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Bookends: A Tainted Cop pursues redemption and a serial killer October 12, 2015

Posted by klondykewriter in Bookends.
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Bookends: A Tainted Cop pursues redemption and a serial killer

By Dan Davidson

February 4, 2015

– 834 words –


Darker Than Night

By John Lutz  Darker than Night                        

Pinnacle Books

548 pages


Frank Quinn is a down at the heels former cop who was let go from the force after being accused and tainted, but never charged or convicted, of having raped a young girl. It was a frame engineered by corrupt officers within the NYPD who didn’t like his straight arrow ways, but he couldn’t prove it and the taint stuck like glue. When we meet him he’s just barely getting by as a very low rent private eye. His marriage broke up after he was terminated by the NYPD.

He used to be a very good cop, and so he is recruited by an NYPD official to run a side-bar investigation into the case of the Night Prowler, a case the official force can’t seem to make a dent in.

We meet the Night Prowler first, as seen through the eyes of his latest victims. This insidious killer targets married couples in a particular socio-economic range. He invades their homes, unseen, leaves little gifts and flowers for the wives, puts favorite food in their refrigerators, watches them at night while they sleep, makes himself snacks in their kitchens (leaving no traces), and ultimately murders them.

Next we meet Fedderman and Pearl, the actual homicide detectives assigned to these cases. They will become Quinn’s associates in his investigation.

Finally we meet Quinn, who is approached by Harley Renz, NYPD’s assistant chief of police, to take on the case. Quinn is 45, he needs “ a shave, a haircut, new underwear, a new life” and a new apartment. Or at least he needs to make an effort to clean up the one he has. He’s a mess and this is his last chance to redeem his tarnished reputation after four years living pretty rough.

We don’t spend all our time with Quinn and his associates. We jump way back in time and place to some rural area in Missouri where a teenage foster child named Luther is taken in by a lonely housewife and her workaholic husband. It seems almost inevitable that an illicit affair will blossom and we watch all of that, not really guessing how it will turn out, or that it will lead to the creation of the Night Prowler.

On another track of the story, we spend time with a psychiatrist and her disturbed patient, who calls himself David Blank. He has obsessions that he doesn’t exactly want to talk about.

In he the Night Prowler? Is he Lars Swenson, who has a series of very violent BDSM sessions with several women during the course of the book. Is he the Prowler? Is a grown up Luther the Prowler? So many red herrings, and Quinn has a deadline looming as the body count increases.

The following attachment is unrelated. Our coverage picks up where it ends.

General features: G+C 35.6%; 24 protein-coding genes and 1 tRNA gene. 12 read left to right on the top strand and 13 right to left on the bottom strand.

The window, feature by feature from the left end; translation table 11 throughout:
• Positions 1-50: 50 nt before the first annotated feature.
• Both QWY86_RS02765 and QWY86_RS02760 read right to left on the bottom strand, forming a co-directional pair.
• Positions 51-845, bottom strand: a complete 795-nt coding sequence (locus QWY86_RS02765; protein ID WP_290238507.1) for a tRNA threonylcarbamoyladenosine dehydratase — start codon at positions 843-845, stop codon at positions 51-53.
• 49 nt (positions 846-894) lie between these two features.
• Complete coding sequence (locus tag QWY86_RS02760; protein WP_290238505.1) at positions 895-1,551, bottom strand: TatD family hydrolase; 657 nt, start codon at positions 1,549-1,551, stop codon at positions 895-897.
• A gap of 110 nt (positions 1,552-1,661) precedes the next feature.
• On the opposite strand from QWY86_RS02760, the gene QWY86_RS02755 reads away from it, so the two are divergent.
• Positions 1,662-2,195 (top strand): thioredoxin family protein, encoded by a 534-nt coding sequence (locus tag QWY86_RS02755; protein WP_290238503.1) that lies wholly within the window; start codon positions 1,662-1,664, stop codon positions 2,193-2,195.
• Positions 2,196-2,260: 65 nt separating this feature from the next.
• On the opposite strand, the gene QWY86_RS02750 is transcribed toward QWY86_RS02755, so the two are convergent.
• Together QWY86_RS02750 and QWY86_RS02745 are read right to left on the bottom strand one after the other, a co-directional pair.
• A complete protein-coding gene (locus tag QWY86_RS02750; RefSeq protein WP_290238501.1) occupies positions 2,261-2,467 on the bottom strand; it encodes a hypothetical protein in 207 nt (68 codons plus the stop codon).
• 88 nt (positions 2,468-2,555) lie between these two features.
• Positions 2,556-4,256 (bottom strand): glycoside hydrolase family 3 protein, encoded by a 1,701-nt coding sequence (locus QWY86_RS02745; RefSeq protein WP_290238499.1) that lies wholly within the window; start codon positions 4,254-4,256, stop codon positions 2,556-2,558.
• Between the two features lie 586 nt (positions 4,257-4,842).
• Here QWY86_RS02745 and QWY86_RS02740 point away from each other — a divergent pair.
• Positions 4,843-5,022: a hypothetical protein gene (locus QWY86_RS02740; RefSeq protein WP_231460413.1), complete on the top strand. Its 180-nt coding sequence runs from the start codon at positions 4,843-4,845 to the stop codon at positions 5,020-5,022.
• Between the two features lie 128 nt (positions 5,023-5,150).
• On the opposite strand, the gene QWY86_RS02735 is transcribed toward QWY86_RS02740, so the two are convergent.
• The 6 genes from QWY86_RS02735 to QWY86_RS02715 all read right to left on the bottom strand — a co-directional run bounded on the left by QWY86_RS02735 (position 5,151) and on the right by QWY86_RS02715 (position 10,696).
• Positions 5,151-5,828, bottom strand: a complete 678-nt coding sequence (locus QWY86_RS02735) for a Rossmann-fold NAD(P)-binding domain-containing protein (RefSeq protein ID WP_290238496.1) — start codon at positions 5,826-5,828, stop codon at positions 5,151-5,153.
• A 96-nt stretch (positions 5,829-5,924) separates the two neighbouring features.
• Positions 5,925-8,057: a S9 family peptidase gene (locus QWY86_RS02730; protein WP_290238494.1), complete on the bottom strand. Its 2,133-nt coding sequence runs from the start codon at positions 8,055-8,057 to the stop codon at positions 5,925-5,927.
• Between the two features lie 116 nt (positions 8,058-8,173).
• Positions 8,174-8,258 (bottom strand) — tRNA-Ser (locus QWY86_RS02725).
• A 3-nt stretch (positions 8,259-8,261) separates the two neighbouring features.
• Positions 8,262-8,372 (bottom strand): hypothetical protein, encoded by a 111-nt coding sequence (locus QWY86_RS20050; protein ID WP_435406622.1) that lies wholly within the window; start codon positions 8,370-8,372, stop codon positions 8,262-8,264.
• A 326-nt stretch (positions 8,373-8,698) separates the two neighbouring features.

Quinn’s team members have baggage of their own. Fedderman does not shine in this book and we don’t learn much about him. Indeed, we know more about the victims in this story than we know about him. I’m guessing he will get more development in succeeding books.

Pearl has the issues that one might expect a bright, aggressive, attractive young woman to have, including having had to deck one of her superiors who tried to hit on her when he was drunk. Oddly, she decides to take on Quinn as a reclamation project and it’s not long before they have a not terribly secret affair going on. They don’t advertise it, but people can tell.

We follow more couples as the Night Prowler insinuates himself into their lives and even when the team manages to profile his moves and identify his next targets, he almost manages to get away with another murder. There’s a bit of a muddle there at the end, and the eventual takedown (No spoiler, right? There has to be a takedown.) is not as satisfying as it could have been.

This first novel in the series concludes with a batch of “what happened next” postscripts which seems to me to signal that Lutz originally intended this to be a standalone book. Guess the reception of this one changed his mind.

John Lutz is new to me as a reader, though it seems he has been publishing since 1971. Between 1971 and 1998 there are 12 standalone novels to his credit, including the one that inspired the movie Single White Female. But it appears he really turned up the temperature on his career when he began writing series novels. From 1986 to 1996 he turned out 10 Fred Carver mysteries. From 2001 to 2006 there were five books in a series called Night.

With some overlap of publication dates, he has been working on the Frank Quinn series since 2004. Darker than Night is the first of nine books and was recently offered as a Kobo promotional item, so I picked it up as an e-book.




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